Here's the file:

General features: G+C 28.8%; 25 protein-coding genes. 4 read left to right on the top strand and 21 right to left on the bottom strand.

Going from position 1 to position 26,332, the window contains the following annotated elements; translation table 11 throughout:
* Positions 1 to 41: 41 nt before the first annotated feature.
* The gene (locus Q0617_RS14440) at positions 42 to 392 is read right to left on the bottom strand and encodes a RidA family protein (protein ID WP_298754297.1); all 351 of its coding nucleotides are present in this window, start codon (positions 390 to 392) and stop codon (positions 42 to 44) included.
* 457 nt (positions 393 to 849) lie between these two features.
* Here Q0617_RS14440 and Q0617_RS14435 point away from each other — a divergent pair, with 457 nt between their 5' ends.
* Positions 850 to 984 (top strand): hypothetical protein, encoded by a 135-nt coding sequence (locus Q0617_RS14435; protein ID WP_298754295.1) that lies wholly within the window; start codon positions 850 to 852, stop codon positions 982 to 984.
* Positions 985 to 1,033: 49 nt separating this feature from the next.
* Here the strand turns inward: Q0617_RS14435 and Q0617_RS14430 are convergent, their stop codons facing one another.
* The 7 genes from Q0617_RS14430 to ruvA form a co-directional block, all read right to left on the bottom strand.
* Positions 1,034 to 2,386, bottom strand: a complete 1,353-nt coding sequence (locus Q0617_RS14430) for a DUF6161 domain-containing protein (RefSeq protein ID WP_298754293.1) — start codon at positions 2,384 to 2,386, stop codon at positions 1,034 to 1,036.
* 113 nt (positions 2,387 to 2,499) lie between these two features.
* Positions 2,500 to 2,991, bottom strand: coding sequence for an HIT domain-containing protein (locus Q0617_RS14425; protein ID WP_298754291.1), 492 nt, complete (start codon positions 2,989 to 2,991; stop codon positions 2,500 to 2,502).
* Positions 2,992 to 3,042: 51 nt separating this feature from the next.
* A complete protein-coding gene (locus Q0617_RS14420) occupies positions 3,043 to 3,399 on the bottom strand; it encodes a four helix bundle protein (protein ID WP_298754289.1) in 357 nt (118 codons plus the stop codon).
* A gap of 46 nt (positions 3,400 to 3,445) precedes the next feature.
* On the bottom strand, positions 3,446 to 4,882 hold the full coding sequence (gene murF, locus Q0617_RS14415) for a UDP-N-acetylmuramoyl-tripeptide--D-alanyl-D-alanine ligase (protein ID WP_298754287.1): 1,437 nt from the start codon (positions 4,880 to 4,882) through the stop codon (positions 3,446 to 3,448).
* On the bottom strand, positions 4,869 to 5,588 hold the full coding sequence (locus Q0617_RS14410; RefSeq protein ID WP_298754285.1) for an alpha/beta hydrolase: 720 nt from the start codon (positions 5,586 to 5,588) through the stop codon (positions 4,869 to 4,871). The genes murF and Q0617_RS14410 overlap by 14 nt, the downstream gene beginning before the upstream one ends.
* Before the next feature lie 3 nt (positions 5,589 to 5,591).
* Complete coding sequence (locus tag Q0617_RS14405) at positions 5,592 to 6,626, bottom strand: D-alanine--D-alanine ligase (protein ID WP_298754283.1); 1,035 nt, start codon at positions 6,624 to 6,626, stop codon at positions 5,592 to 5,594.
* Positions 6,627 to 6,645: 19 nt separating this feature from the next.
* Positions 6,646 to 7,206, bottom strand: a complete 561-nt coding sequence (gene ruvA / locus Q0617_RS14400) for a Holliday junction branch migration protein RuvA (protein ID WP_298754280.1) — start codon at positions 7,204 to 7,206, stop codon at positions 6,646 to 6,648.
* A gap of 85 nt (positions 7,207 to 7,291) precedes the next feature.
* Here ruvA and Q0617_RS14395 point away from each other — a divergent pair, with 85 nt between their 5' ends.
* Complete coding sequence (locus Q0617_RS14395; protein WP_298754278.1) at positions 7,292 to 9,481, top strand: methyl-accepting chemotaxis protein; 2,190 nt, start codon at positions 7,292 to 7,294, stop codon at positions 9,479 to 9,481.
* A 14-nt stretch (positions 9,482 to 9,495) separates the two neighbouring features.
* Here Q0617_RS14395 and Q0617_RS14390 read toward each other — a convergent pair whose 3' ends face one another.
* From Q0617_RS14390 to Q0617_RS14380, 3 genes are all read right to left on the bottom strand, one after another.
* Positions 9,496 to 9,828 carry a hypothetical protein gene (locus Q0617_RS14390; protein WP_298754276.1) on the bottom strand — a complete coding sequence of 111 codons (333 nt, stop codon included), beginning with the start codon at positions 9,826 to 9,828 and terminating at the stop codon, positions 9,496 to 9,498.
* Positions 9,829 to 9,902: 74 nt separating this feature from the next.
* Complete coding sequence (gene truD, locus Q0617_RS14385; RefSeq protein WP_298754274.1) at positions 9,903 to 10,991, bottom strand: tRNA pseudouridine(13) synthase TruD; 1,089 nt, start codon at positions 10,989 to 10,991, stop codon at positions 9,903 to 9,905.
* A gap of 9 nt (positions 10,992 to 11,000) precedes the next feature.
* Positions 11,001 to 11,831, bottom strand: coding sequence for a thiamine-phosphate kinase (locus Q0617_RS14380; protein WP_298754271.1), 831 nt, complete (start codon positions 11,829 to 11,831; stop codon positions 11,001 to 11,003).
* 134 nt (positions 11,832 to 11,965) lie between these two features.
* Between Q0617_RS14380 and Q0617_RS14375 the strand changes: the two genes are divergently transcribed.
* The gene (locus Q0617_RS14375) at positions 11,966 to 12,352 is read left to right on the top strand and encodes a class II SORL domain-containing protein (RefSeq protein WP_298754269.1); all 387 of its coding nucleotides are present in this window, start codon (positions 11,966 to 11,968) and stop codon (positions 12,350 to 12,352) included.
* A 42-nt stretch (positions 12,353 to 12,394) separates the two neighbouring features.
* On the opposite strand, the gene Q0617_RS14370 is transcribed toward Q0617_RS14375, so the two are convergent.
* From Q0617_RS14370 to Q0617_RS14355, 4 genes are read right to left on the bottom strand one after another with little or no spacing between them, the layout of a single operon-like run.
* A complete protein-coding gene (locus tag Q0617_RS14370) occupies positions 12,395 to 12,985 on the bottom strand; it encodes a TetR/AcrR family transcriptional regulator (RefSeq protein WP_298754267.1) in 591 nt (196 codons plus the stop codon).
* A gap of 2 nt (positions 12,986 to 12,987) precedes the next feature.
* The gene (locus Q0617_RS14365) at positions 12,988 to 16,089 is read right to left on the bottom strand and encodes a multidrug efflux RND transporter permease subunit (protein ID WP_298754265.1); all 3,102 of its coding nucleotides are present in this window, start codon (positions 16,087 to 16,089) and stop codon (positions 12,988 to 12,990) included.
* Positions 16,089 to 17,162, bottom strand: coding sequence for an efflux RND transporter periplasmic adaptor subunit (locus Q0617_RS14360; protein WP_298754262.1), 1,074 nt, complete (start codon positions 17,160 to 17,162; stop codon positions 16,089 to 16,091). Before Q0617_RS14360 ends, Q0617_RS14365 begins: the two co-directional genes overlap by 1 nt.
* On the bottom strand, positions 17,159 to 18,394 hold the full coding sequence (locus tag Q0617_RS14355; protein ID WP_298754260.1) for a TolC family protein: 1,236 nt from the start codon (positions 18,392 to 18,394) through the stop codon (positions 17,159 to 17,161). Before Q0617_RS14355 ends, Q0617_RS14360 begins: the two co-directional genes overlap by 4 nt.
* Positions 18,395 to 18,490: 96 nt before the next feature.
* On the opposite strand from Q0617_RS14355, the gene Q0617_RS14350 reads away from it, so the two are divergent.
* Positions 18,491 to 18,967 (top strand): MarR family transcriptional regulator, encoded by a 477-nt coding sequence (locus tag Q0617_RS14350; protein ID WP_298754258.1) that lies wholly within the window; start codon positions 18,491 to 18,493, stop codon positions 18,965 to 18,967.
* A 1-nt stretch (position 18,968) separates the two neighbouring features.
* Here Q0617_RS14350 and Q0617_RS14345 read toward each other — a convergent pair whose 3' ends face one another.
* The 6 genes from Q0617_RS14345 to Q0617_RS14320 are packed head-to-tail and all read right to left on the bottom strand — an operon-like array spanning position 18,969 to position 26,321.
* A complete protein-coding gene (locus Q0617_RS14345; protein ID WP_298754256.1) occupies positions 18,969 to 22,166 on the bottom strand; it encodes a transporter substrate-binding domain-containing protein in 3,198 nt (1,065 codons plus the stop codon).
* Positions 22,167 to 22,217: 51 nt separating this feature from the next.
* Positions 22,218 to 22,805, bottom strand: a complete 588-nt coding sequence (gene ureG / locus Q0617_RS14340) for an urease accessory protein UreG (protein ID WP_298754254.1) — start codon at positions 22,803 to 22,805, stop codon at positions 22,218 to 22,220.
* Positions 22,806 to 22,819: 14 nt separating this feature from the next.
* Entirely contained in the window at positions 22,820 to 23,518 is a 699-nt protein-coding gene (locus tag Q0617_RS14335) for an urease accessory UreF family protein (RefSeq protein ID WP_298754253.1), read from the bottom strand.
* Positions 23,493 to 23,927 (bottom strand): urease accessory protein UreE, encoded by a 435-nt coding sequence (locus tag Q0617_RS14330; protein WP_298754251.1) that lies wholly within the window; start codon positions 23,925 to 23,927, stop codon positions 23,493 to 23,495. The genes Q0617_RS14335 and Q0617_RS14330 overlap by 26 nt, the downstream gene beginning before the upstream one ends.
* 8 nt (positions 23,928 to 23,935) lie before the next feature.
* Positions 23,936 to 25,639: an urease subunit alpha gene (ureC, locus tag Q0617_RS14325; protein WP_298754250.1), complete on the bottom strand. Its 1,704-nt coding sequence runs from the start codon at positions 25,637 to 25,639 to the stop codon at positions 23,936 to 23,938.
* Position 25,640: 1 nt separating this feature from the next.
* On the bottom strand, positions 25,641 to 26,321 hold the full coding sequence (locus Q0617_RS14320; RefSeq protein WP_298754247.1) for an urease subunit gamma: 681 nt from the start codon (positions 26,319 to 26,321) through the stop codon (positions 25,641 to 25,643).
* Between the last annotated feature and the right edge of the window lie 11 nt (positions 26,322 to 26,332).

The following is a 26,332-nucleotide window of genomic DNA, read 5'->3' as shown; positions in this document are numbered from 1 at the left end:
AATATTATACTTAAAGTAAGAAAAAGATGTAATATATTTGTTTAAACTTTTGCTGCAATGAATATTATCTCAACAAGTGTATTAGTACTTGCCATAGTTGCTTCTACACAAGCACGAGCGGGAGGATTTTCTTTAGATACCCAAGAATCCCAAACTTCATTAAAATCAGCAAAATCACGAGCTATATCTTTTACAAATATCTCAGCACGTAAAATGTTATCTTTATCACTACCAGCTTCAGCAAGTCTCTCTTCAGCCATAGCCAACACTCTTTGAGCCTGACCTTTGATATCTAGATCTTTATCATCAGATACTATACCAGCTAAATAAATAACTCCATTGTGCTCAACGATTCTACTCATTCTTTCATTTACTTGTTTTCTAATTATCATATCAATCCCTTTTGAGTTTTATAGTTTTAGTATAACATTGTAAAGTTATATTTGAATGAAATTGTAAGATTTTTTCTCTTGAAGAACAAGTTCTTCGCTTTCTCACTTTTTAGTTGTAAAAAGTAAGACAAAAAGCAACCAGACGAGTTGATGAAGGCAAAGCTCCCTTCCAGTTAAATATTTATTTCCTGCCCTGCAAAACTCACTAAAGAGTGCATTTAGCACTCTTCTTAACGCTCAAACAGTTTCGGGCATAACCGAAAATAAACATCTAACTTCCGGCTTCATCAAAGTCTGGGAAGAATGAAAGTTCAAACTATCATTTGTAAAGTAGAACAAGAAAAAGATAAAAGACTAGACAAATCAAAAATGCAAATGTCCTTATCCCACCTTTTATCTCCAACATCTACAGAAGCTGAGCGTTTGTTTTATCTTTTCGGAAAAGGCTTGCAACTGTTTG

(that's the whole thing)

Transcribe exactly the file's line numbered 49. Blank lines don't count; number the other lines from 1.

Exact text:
* Here Q0617_RS14350 and Q0617_RS14345 read toward each other — a convergent pair whose 3' ends face one another.